Restricting your caloric intake this heavily can only be “OK” for a few days, but it’s really not ideal, says weight loss expert Michael Russo, M.D., a bariatric surgeon at MemorialCare Surgical Weight Loss Center at Orange Coast Medical Center in Fountain Valley, CA. “It’s really important to pay attention to what types of calories you’re getting in,” he says. “Getting adequate protein is crucial, because they’re the building blocks of the body.”
The juicing part isn’t exactly a hit with experts, either. “I’m not a huge fan of making juice out of foods, especially when we’re talking weight loss, as the blender is doing a lot of the work your body should be doing,” Keatley says. Green juice is often much lower in gut-filling fiber than you’d get if you just ate the ingredients themselves, Cording says, which is bound to leave you hungry.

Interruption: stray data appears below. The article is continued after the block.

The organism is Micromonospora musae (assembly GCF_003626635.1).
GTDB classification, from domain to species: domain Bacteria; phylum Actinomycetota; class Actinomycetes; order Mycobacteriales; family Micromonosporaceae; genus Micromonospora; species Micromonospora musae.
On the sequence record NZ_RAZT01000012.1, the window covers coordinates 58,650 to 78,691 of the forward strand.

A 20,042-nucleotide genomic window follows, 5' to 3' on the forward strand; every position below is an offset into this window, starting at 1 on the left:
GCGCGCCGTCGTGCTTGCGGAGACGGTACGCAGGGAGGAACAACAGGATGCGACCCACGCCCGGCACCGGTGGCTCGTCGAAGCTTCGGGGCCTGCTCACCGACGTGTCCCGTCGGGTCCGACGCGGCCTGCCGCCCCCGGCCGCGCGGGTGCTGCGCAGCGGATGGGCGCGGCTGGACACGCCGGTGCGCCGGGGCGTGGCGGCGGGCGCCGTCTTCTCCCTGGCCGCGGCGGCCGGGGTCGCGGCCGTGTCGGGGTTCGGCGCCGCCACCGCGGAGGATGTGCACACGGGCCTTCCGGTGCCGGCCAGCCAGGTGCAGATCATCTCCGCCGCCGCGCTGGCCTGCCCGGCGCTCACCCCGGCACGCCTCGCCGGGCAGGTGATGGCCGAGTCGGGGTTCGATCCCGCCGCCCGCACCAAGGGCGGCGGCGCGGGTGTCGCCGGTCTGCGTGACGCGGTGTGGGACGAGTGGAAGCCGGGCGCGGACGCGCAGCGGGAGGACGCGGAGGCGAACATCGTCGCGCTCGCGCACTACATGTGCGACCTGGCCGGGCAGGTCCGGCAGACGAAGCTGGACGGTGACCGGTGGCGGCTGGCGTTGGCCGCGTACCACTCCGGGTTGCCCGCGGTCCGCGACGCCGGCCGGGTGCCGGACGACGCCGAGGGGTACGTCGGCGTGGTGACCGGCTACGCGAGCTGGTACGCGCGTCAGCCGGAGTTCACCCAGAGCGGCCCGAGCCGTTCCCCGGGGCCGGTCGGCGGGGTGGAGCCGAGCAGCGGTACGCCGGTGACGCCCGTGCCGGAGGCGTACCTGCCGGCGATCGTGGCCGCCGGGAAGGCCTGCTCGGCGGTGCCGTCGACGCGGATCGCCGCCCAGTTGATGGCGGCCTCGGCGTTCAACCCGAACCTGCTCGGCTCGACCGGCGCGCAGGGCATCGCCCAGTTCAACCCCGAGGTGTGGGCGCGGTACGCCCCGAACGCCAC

The diet is also lacking an educational component of helping people better understand what foods are good for their health, and how to develop healthy eating patterns due to how restrictive it is, Cording adds. Finally, there are really no guidelines beyond the two phases—unless you buy the Sirtfood Diet books.
Bottom line: If you do want to try the Sirtfood Diet, be realistic about your expectations.
You should also speak with a dietitian or doctor before your dramatically reduce your calorie intake and glug a ton of juice in the name of weight loss.
Ultimately, the Sirtfood Diet isn’t backed by significant research, so you’re likely better off following a healthy diet you know you can stick to consistently (or a more scientifically-proven option, like the Mediterranean diet), exercising regularly, and getting plenty of sleep.
Korin Miller is a freelance writer specializing in general wellness, sexual health and relationships, and lifestyle trends, with work appearing in Men’s Health, Women’s Health, Self, Glamour, and more.